Will silk catch the ball?
Will silk catch the ball? Today, a customer asked me, I really can't answer it at the same time, because I really can't be sure. There has been no customer to tell us that the clothes I bought are pilling, so I can't answer the customer casually. So I also quickly did my homework and checked the information.
Relatively speaking, the main factors affecting fabric pilling are:
1. Length of fiber: fabrics woven from longer fibers are lighter than fabrics woven from shorter fibers; due to the small number of fiber ends per unit length, there are fewer fiber ends on the exposed yarn and fabric surface; The cohesion between the fibers is large, and the fibers are not easily slipped out onto the surface of the yarn and the fabric.
Silk fabric is made of mulberry silk and belongs to long fibers.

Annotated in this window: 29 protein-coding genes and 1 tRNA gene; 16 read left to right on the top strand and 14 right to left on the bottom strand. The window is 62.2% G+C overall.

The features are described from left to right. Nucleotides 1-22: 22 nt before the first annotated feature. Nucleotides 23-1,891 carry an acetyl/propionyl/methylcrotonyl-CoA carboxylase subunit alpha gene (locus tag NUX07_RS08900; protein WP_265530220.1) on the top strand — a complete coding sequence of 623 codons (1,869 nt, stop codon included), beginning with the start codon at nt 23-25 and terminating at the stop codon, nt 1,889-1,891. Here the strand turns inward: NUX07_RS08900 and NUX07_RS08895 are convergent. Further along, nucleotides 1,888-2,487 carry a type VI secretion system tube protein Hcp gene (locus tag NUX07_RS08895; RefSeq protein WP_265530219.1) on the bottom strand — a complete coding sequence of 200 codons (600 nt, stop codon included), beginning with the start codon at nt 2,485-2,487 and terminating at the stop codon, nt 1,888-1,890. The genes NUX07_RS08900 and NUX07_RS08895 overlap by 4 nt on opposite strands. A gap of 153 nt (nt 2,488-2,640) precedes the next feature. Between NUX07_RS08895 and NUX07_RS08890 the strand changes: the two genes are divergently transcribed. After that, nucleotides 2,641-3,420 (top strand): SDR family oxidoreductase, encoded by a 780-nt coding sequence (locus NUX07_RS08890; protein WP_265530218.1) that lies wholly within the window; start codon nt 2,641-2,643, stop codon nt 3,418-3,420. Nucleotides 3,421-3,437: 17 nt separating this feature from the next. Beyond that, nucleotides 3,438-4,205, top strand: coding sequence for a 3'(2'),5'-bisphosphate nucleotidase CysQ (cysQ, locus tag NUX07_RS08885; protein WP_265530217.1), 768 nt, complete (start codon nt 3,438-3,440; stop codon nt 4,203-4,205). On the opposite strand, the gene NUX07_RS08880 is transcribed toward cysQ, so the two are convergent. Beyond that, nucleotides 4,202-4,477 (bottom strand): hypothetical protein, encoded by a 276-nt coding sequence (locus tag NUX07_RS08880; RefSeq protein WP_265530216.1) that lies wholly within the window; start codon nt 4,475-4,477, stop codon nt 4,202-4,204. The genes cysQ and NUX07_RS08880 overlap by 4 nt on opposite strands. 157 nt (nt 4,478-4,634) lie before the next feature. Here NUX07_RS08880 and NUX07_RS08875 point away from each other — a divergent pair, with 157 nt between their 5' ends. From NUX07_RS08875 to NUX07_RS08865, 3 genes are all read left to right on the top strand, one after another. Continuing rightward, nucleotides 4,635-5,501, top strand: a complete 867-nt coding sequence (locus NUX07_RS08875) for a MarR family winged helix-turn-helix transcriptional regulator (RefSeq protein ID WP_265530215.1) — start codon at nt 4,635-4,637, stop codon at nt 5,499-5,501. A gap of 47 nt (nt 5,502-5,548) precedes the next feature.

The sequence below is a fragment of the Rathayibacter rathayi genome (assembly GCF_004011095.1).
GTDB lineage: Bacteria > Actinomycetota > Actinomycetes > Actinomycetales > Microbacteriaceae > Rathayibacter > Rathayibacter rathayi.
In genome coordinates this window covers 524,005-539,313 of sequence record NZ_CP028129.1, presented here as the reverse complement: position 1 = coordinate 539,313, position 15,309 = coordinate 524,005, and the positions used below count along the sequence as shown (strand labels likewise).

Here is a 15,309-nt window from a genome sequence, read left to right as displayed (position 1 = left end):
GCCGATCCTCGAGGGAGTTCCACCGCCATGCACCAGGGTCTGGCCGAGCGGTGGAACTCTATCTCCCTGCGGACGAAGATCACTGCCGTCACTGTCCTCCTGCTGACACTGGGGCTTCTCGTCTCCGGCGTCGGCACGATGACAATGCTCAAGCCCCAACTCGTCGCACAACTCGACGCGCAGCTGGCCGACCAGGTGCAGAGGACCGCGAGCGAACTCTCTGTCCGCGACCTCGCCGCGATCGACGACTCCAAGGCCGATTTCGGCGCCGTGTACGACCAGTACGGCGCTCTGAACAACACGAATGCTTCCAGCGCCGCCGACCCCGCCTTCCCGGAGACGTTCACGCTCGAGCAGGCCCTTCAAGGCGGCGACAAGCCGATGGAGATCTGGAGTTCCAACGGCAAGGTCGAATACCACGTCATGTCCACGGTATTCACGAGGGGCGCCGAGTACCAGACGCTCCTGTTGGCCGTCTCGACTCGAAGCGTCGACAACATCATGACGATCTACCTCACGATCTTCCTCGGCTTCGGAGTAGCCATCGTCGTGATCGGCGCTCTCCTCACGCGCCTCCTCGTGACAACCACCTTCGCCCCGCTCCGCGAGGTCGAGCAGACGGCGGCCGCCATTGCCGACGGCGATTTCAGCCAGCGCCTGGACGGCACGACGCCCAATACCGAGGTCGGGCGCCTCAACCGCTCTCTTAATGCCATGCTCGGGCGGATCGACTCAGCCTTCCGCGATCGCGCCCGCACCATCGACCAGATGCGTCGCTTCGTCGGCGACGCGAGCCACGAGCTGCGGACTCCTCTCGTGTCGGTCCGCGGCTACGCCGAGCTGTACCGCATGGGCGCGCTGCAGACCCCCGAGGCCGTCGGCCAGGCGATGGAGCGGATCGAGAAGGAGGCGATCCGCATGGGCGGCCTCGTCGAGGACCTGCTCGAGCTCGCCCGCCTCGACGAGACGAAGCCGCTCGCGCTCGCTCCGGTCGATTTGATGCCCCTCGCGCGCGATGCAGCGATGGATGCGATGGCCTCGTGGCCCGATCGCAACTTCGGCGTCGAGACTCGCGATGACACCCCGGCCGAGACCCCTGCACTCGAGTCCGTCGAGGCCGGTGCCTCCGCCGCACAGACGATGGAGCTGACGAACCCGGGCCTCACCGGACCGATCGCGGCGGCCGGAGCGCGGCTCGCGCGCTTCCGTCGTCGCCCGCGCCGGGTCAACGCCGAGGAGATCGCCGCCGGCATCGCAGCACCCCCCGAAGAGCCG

2. Cross-sectional shape of the fiber: The cross-sectional shape of the fiber is close to a circular shape, and the cohesive force between the fibers is small, and the fiber having a cross-sectional shape close to a triangle or a polygonal shape is easy to pilling.
The silk is a cross section that presents an irregular triangle.
3. Fiber strength, elongation and elasticity: fiber strength, high elongation, easy to break off when rubbed, and easy to entangle into a ball after fluffing.
The strength of mulberry silk may be relatively weak, but its elongation and elasticity are better in the fiber.
4. Yarn twist: The yarn twist is large, the fibers are tightly bound, and the degree of fabric pilling is reduced.
This is not certain because there is no specific objective standard.
5. Structure of the fabric: The knitted fabric is easier to pilling than the woven fabric.
Our fabrics use instrument weaving technology.
Therefore, based on the above analysis, our silk fabrics basically do not pilling.